Australia has a clear national interest in the security, stability and prosperity of
sub-Saharan Africa. As one of the world’s most rapidly
growing regions, its development and economic prospects remain positive. The high rates of growth and increased political stability are creating opportunities
for Australian trade and investment, particularly in the mining sector. Poverty in the region has declined steadily over the last two decades, and natural
resource rents provide opportunities to finance further development gains. However, the benefits of economic growth are not widely shared contributing to the
high levels poverty in the region.
Our aid is investing in sectors that drive economic growth, trade and job creation. We will deliver activities that boost agricultural productivity and
markets, improve the management of the extractives sector and its revenues, and build the skills and knowledge of individuals to contribute to Africa’s
development. Our development assistance predominantly focuses on the Indian Ocean region (East and Southern Africa).
Beth Wanjero talks to an adviser from the sustainable development initiative about points raised in the training manual relating to her farm near Gilgil, Kenya
Mining offers African countries an unparalleled opportunity to stimulate growth and reduce poverty. If well managed, the extractives sector can drive
innovation; generate revenue to fund critical social services and upgrade productive physical infrastructure; and directly and indirectly create jobs. Our
investment in effective governance of the extractives sector is leveraging off Australia’s highly relevant expertise to share with African partners. Our
- supporting enabling environments to attract and retain investment
- building skills to regulate and manage the extractives sector to give business increased certainty, while improving mining revenue management and
Our aid is investing in improving education through:
- providing Australia Awards to African men and women for post-graduate training and education, including scholarships to study at Australian
- Australian volunteer placements in select countries in sub-Saharan Africa to develop local capacity, share skills and build relationships in sectors key
to economic growth and job creation.
Australia is investing in the agriculture sector, which plays a key role in Africa’s development in terms of broad-based economic growth, jobs and
reducing poverty. Agriculture supports the livelihoods of 80 per cent of Africans, and provides employment for about 60 per cent of the economically active
population1. Australia is sharing highly relevant technical, research and agri-business expertise, including through the
Australian Centre for International Agricultural Research (ACIAR) and the Commonwealth Scientific and Industrial Research Organisation (CSIRO). We are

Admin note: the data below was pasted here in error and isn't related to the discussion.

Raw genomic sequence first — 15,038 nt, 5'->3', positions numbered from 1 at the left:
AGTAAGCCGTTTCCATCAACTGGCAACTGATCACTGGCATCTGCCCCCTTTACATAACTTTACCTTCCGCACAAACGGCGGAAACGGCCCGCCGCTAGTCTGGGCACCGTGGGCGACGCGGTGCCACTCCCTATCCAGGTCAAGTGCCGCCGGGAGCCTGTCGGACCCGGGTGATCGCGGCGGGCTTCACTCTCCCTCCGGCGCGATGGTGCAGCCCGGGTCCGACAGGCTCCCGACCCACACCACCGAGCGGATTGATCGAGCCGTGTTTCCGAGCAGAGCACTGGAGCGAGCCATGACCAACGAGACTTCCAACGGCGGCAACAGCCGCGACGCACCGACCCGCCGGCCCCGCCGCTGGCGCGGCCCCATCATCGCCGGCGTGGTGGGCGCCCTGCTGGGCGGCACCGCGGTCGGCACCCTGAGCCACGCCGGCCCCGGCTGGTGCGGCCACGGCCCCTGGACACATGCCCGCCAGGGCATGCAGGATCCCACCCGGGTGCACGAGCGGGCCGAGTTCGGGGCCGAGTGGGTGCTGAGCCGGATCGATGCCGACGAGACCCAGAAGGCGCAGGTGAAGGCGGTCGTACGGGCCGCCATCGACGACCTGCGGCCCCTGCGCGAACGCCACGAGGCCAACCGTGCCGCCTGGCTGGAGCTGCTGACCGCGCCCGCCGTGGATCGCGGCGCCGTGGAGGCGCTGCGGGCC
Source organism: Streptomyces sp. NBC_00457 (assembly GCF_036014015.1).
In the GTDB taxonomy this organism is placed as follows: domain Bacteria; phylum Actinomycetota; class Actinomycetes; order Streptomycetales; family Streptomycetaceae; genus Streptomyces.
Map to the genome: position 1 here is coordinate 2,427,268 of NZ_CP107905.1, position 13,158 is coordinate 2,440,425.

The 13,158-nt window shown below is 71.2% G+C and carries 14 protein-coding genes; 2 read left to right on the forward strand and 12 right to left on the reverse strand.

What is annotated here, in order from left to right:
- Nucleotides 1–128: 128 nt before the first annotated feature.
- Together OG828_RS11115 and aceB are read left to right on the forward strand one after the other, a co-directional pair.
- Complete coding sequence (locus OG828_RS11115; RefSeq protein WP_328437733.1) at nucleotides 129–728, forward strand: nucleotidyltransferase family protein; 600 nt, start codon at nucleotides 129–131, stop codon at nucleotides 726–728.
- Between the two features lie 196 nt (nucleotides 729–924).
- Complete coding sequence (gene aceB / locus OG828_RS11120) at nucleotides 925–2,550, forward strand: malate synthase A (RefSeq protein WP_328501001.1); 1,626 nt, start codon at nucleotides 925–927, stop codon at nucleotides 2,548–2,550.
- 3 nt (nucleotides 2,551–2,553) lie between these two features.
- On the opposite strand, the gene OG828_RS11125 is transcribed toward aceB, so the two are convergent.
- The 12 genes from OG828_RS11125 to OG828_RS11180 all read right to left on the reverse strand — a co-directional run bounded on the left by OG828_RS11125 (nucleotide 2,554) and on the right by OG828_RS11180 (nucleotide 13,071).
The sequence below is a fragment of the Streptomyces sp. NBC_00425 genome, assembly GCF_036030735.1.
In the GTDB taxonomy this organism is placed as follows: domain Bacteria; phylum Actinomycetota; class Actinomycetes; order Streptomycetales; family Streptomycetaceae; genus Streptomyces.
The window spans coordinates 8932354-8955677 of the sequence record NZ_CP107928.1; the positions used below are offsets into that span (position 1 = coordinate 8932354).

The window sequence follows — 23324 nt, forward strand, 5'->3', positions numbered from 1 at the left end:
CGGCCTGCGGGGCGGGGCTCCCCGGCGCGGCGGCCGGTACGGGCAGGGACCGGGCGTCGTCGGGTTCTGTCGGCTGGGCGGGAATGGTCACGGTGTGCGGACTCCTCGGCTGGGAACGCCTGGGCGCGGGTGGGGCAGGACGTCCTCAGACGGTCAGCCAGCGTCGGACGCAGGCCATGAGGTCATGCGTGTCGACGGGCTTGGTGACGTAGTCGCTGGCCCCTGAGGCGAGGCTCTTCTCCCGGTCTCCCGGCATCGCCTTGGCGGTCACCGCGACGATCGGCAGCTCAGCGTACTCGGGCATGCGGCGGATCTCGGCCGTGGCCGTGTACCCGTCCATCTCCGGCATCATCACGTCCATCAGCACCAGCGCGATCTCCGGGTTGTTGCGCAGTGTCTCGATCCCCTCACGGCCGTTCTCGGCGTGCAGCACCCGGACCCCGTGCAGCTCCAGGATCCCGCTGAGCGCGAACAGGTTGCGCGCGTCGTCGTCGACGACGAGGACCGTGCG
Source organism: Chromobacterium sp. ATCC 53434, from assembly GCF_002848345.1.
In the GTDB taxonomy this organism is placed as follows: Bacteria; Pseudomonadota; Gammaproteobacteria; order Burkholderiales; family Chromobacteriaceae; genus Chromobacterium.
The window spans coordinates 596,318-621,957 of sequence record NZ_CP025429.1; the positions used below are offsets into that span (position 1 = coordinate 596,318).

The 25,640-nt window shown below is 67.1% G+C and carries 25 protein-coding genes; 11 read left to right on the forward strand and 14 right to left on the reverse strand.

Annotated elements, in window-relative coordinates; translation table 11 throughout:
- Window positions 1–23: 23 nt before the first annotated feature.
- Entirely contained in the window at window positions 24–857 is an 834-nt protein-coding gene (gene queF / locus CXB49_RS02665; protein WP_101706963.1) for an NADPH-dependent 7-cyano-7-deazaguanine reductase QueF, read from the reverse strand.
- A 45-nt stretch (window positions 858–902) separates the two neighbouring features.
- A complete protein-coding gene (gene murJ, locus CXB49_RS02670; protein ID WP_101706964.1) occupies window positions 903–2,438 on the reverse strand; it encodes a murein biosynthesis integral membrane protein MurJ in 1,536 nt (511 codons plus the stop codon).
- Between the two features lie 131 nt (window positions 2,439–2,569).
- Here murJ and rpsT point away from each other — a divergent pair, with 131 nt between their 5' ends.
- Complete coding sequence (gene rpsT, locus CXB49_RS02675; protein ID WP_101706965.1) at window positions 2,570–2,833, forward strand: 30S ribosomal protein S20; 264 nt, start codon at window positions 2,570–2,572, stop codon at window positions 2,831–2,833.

supporting market development to promote growth and improve livelihoods. Our programme focuses on better research and innovative technology adoption, and on
boosting private sector activity.
Nejjemba Teopista, farmer of Kayunga and farmer's group animator, holding her hoe after working in a communal garden at Kangulumira where food is grown to feed
the poor and sick (credit: Sean Sprague, CARITAS).
In health, we are also working with non-government, public and private sector partners to deliver the services needed for healthy and productive
communities, including maternal and child health programmes in East Africa and water and sanitation programmes in Southern Africa. The Africa-Australia
Community Engagement Scheme (AACES) is helping people in need to improve agricultural productivity and increase access to maternal and child health and water
and sanitation services. The programme supports innovative private sector partnerships that extend the reach and quality of services to communities. It also
supports women’s economic participation and empowerment as well as lifting the living standards and status of people with disability. We are
- access to maternal and child health programmes for more than 50,000 people, including through life-saving vaccines and supervised births by a skilled
- access to safe and sustainable water and appropriate sanitation for more than 2 million people, and lessons on good hygiene for over 42,000 people.
Australia is also helping sub-Saharan communities build resilience to respond to current and emerging humanitarian crises, in partnership with UN agencies,
and international and Australian non-government organisations.
Details of the proposed expenditure for this program for 2013-14 can be found here.
A table of proposed expenditure for 2013-14 and actual expenditure for 2012-13 for DFAT’s aid program can be found here.
1 African Development Bank Group, Agriculture Sector Strategy 2010-14, January 2010, p. iv